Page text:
WASHINGTON – The crew of the Coast Guard Cutter Boutwell was recognized during the 2014 United States Interdiction Coordinator Awards at the White House Office of National Drug Control Policy Tuesday at 1:30 p.m.
Coast Guardsmen from the Cutter Boutwell earned the 2014 United States Interdiction Coordinator Award in the Maritime Interdiction/Apprehension Category due to the crew’s actions during an Eastern Pacific deployment from July to October 2014. During the deployment, the crew interdicted six suspected smuggling vessels and disrupted an additional five smuggling attempts seizing more than 5,000 pounds of cocaine worth more than $75 million.
“The crew of Boutwell is honored to receive the USIC award,” said Capt. Edward Westfall, the cutter’s commanding officer. “The effort of all our partners, and the crew, are essential to achieving success. This is especially true with aging platforms such as Boutwell.”
One of the highlights from crew’s deployment is the simultaneous interdiction of two suspected smuggling vessels with the assistance of the Coast Guard Cutter Alert from Astoria, Oregon, Sept. 11, 2014. The crew of Boutwell led an interdiction operation that included five surface assets and three aviation assets including a U.S. Navy P-3 aircraft in a chase that lasted nearly eight hours. Coast Guardsmen from Helicopter Interdiction Tactical Squadron from Jacksonville, Fla., were able stop the vessels using warning shot and disabling fire after the suspects from one of the vessels began to jettison contraband during the pursuit. Coast Guardsmen recovered the narcotics, which resulted in the seizure of more 970 pounds of cocaine worth more than $14 million, and apprehended seven suspected drug smugglers.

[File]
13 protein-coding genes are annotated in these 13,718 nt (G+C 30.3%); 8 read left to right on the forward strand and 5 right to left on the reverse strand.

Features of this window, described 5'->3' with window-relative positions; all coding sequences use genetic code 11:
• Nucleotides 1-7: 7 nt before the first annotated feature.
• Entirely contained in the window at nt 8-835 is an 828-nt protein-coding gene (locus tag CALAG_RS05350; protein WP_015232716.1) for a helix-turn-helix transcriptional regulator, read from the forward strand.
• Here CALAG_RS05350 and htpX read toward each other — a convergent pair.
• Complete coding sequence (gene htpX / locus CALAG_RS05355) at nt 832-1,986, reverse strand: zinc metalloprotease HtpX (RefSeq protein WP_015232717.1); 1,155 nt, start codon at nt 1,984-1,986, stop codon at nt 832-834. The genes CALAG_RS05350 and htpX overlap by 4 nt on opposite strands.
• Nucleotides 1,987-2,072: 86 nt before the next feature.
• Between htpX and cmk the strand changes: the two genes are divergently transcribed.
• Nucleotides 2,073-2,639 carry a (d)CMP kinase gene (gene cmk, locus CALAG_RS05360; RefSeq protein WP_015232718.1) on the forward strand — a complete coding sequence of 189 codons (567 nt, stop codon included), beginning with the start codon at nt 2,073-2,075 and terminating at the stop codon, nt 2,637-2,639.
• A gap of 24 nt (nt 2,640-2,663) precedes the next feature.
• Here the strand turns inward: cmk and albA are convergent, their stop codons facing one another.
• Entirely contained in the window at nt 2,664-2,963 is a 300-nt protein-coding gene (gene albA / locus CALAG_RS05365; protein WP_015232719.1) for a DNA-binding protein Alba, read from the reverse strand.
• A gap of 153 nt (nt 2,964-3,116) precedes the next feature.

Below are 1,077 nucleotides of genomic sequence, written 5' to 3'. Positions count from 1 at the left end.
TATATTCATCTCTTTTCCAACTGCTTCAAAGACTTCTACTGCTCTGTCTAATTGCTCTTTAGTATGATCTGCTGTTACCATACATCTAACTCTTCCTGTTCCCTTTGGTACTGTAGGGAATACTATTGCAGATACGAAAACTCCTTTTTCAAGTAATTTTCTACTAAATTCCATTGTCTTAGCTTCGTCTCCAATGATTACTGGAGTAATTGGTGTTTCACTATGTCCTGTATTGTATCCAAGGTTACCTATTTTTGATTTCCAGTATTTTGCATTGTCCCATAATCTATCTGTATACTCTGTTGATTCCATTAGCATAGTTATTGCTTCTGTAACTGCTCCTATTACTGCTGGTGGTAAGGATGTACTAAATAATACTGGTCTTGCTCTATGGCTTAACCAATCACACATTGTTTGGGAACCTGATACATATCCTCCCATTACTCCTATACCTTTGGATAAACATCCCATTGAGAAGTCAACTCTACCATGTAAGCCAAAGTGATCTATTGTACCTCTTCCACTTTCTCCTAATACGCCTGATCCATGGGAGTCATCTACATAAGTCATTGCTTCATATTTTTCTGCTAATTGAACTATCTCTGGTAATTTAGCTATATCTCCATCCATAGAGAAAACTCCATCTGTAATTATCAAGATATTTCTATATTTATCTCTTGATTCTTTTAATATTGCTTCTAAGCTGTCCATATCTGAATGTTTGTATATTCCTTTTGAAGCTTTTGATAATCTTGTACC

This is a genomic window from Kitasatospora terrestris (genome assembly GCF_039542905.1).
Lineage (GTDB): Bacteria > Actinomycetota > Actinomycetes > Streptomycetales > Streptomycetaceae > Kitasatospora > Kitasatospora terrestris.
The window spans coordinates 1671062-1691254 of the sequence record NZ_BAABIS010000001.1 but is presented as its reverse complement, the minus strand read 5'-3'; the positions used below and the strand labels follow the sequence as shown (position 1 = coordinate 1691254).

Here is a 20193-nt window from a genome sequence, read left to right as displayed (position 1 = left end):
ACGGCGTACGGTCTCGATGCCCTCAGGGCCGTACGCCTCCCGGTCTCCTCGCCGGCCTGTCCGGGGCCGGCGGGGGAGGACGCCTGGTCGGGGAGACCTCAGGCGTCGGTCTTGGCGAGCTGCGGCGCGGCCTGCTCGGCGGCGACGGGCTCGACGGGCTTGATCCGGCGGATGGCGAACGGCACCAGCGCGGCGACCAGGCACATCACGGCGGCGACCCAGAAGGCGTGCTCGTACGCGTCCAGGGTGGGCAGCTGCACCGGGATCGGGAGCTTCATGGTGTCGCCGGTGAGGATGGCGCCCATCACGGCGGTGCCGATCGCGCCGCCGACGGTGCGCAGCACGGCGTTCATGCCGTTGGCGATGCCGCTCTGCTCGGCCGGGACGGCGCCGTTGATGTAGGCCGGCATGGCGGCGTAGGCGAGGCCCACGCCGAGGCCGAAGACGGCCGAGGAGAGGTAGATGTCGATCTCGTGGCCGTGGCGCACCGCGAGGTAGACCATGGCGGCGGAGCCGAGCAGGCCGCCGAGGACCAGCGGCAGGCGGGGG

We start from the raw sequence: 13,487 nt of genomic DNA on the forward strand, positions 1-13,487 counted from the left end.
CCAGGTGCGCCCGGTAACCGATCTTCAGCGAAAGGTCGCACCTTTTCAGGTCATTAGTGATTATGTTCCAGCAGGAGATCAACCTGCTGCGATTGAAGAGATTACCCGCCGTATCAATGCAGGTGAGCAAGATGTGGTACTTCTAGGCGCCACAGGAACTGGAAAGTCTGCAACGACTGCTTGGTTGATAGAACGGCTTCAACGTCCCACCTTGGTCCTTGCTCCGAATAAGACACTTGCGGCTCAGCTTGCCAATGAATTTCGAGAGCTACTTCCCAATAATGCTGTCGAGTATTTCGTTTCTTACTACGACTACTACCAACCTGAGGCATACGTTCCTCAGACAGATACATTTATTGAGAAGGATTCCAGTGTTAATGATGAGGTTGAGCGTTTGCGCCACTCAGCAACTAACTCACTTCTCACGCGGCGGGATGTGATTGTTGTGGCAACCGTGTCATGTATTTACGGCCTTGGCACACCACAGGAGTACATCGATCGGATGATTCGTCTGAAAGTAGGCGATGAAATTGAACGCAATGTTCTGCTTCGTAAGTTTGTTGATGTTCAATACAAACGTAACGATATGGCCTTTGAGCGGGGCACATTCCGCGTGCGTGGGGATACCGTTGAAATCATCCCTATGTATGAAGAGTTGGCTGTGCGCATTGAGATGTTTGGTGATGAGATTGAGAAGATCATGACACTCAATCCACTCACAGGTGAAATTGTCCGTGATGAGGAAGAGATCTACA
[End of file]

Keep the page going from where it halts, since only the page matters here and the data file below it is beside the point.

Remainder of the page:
“Coast Guardsmen and our interagency and international partners are on the frontlines in the effort to combat the threats posed by dangerous transnational organized criminal networks in the Eastern Pacific,” said Vice Adm. Charles Ray, commander, Coast Guard Pacific Area in Alameda, California. “For Coast Guardsmen like those on Boutwell, this is more than about keeping drugs off U.S. streets. This is about ensuring safety, security, stability and prosperity in our Nation and in the Western Hemisphere.”
Coast Guardsmen regularly deploy to known drug transit zones off the coasts of Central and South America to interdict large shipments of cocaine and other illicit narcotics. These servicemembers along with interagency and international partners continue to make progress in U.S. efforts to stem the flow of illegal narcotics through drug transit zone of the Eastern Pacific Ocean. In Fiscal Year 2015, the Coast Guard seized more than 158,244 pounds of cocaine seized and apprehended 292 suspected smugglers in the Eastern Pacific Ocean. This is more than Fiscal Years 2011 – 2014 combined.
“My heartfelt congratulations go to the crew of the Cutter Boutwell,” said Rear Admiral Joseph Servidio, commander of the 11th Coast Guard District. “I’m heartened that others recognize what I see every day. The Boutwell crew’s efforts are a prime example of the hard work and tenacity displayed by all our law enforcement personnel and their partners on the front lines. Together they protect our nation from the scourge of illegal drugs, and help erode the power of transnational criminal organizations that spread violence and instability wherever they operate,” he said.
The annual USIC awards recognize significant contributions to continuing efforts to counter the threats posed by the international trafficking of narcotics and other illicit substances, said the ONDCP. The crew of Coast Guard Air Station Sacramento, California, was also recognized for distinguished performance throughout 2014 in the planning and execution of major counter narcotics operations in support of Joint Interagency Task Force South in Key West, Florida, the Eleventh Coast Guard District in Alameda, and the broader White House National Drug Control Strategy.
“The achievements of all the 2014 nominees were truly exceptional and made the selection process a difficult task,” ONDCP’s Acting Deputy Director for Supply Reduction James C. Olson, the U. S. interdiction coordinator.
According to the ONDCP, this year over 30 unit and individual nominations were reviewed by an interagency selection panel comprised of representatives from the Departments of Justice, Homeland Security, Defense and the Intelligence Community.